By the time the cars and marching bands started passing by, the protests of the demonstrators by 14th street were deafening, with people yelling and chanting slogans like "Racist, sexist, anti-gay, Bush and Cheney go away." Each group that passed by got booed louder than the last, from marching bands to flag wavers, to the mounted riot police trying to move into place to intimidate the crowd. Through no fault of their own, each passing civic group served as the symbol of the looming Bush presidency, and they suffered for it.

It was in this environment that the tensions rose and rose over the next few hours. Rumor had it that Clinton was taking a long time giving his speech and that's what was preventing the Bush motorcade from passing. With rain still falling, and the skies overcast, the crowd that was gathered in the particular section within my view was a few thousand strong at least (I still haven't heard an accurate estimate of this figure, thanks to the partial media blackout of the event), and when the Bush and Cheney limos finally arrived (after a now infamous five minute pause between 12th and 13th for security precautions), the most deafening, hate-filled roar went up from the crowd and lasted until long after the Secret Service agents, trotting along at a good clip behind Bush's car, were out of view.

At that precise moment I caught a quick glimpse of the limo and the agents through a wall of dangling arms suspended in the air, and fists, and mouths twisted up while screaming, and it was an incredibly surreal viewpoint. The sound of it all mixed with the looks of fear and anger and militaristic power on the faces of the policemen and women was a moving experience, a complete contrast of two distinct viewpoints boiled down to a simple moment, steeped in tradition - the coronation day atmosphere of kings parading before their subjects, with the democratic check and balance of the mob as the backdrop. At that point I couldn't help but think of something that we had witnessed earlier in the day, at 16th and H Street, where we saw a motorcade of limos and buses roaring through the streets with a police escort as traffic halted at green lights and waited for the line of vehicles carrying dignitaries and Congressmen to pass. These same buses were the ones that were passing us in the parade all day long, and this procession was the real culmination of the day's activities, it was what we were all there for. As a matter of fact, as soon as the two limos passed, people started walking away from the parade almost immediately. The grandstands emptied, piles of signs collected in small bunches by overflowing garbage cans, and once again groups of Republican supporters found themselves starkly out of place amongst protesters walking up 14th street, with a wall of American flags to the left and the White House off in the distance.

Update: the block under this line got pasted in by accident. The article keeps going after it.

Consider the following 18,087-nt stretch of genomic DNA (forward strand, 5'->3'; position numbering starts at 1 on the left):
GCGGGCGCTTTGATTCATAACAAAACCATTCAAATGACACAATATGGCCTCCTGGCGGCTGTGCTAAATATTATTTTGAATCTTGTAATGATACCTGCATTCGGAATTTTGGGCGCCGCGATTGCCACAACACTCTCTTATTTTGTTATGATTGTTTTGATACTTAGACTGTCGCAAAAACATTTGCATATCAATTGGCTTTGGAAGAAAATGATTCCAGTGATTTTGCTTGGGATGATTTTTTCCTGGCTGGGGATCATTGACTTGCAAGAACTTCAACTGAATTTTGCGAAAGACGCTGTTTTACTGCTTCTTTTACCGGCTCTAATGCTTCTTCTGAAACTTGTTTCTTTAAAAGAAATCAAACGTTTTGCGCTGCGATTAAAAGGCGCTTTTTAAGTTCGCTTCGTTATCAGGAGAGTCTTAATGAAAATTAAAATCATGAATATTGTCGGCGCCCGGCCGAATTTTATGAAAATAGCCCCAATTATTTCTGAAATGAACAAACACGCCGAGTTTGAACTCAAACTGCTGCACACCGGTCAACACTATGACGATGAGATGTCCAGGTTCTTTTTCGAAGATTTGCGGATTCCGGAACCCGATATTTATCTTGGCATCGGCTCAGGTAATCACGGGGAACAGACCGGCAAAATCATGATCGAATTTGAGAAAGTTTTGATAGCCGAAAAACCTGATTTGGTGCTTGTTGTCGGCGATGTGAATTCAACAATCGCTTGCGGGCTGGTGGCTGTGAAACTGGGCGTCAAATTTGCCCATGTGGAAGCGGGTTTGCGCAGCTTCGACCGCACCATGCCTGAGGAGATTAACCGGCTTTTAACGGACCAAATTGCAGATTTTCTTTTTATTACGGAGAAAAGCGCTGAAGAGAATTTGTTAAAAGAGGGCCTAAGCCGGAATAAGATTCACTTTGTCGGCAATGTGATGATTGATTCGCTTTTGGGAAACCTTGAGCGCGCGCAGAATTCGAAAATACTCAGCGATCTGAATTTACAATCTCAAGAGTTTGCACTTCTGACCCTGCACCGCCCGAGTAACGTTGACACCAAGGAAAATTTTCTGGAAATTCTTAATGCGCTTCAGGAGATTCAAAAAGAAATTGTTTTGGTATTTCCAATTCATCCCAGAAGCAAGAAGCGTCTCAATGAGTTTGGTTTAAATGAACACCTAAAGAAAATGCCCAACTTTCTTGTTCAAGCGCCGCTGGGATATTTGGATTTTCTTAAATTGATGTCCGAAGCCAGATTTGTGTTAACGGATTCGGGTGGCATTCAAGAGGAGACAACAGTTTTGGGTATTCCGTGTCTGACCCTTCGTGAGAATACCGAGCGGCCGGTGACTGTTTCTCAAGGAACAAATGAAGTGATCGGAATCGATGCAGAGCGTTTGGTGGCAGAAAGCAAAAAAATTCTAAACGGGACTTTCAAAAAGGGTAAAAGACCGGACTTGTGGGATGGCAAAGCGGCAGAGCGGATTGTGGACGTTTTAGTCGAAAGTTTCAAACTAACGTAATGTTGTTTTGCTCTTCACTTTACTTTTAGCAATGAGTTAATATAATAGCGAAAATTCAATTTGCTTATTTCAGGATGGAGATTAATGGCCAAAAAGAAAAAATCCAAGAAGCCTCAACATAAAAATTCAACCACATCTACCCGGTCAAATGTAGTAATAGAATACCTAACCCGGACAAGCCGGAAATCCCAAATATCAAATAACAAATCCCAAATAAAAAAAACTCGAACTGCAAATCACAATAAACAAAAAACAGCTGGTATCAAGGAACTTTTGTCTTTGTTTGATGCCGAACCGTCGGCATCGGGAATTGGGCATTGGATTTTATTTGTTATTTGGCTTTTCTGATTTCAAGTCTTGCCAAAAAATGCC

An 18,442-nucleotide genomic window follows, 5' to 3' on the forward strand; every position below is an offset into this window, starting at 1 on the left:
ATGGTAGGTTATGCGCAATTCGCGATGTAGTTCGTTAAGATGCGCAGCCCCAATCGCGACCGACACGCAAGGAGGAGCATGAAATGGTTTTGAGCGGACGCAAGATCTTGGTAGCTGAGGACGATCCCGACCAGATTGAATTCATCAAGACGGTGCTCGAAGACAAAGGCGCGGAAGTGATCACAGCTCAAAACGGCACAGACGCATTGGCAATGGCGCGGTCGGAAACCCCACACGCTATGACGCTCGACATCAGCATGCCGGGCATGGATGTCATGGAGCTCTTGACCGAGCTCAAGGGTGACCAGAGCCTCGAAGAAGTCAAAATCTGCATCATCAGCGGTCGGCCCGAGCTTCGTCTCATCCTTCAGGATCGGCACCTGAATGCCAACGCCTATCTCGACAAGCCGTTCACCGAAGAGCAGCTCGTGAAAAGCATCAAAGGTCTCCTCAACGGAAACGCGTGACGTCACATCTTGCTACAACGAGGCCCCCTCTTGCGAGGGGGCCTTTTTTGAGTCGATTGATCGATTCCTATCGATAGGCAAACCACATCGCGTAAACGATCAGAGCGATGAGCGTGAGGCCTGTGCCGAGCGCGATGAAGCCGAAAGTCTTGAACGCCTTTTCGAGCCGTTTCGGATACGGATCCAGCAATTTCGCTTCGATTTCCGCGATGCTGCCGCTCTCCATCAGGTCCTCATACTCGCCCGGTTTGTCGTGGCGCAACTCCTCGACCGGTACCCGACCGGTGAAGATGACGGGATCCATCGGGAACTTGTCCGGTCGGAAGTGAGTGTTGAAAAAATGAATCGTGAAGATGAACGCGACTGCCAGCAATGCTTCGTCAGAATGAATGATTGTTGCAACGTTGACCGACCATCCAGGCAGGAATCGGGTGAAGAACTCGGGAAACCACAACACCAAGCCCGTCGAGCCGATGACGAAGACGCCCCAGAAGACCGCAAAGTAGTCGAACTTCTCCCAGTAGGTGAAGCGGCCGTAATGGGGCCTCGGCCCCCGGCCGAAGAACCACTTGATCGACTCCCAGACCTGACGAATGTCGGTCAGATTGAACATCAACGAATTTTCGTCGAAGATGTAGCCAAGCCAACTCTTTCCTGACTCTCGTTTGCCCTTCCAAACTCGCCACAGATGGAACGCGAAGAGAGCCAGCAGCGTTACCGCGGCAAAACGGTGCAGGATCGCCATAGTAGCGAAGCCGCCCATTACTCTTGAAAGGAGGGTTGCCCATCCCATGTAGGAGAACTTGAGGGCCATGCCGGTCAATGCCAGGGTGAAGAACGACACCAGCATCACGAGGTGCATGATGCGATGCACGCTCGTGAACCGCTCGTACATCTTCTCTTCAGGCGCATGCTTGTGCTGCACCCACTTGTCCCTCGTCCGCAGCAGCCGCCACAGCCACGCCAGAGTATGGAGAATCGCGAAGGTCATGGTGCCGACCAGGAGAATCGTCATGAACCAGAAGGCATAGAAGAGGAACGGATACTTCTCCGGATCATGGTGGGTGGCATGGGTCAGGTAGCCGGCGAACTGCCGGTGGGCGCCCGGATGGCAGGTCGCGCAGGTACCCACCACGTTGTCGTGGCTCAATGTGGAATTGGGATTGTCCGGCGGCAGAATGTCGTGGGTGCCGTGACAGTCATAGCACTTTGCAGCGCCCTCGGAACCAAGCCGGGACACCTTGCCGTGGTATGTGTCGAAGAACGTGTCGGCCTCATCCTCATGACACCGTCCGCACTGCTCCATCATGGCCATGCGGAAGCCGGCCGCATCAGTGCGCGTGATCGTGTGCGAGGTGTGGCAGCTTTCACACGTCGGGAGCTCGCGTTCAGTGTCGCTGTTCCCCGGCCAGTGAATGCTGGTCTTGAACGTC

When I went back and saw the news on television I was surprised at the pageantry and celebration that was taking place. It all seemed so anti-climactic after such a long morning, and the stands seemed relatively empty compared to what we had witnessed. Most of the protesters, who made up the bulk of the crowds, left at the same time we did, leaving few to see any of the floats or dancers or spectacles of celebration. In fact, the only time I saw any of the traditional inaugural festivities was when I went back to my friend's place and turned on the television. As it was taking place, the mainstream media was doing it's job, whitewashing the event, ambiguously mentioning the protests, beginning the official sanctioning of the Bush presidency.

Since the days after the protests, the fears of the demonstrators seem even more grounded. With the acceptance of John Ashcroft (the man who lost the Missouri governor's race to a dead man), Bush's response to the California energy crisis (namely, his proposition to drill for oil in the Alaskan North Slope, a particularly suspect solution since the company that Dick Cheney formerly represented would no doubt benefit from such actions), and the questionable new policy just signed into law giving Federal money to religious organizations, it seems like this presidency is embarking on a 100-day plan that will go down in history as a return to a new Right, a conservative cabal with an agenda not particularly representative of the interests of the general population. What the long-term effects of this will be is anyone's guess, but if this inaugural bash was any indication, one of the results of the Bush presidency may be a much-needed galvanization of opposition in the Left, and a general awareness among people of all political bents that involvement, now more than ever, is necessary, and crucial, for the future of this democratic state.


BONUS: Quicktime films, courtesy of Scott Fitzgerald

.: Black Panthers speak out [here]
.: Protesters at DuPont Circle [here]
.: Protest collage [here]

--
James Hoey
A long-time contributing writer for LAS, Jim lives in North Carolina and drives an early 70s model mustard yellow Chevrolet Blazer.

See other articles by James Hoey.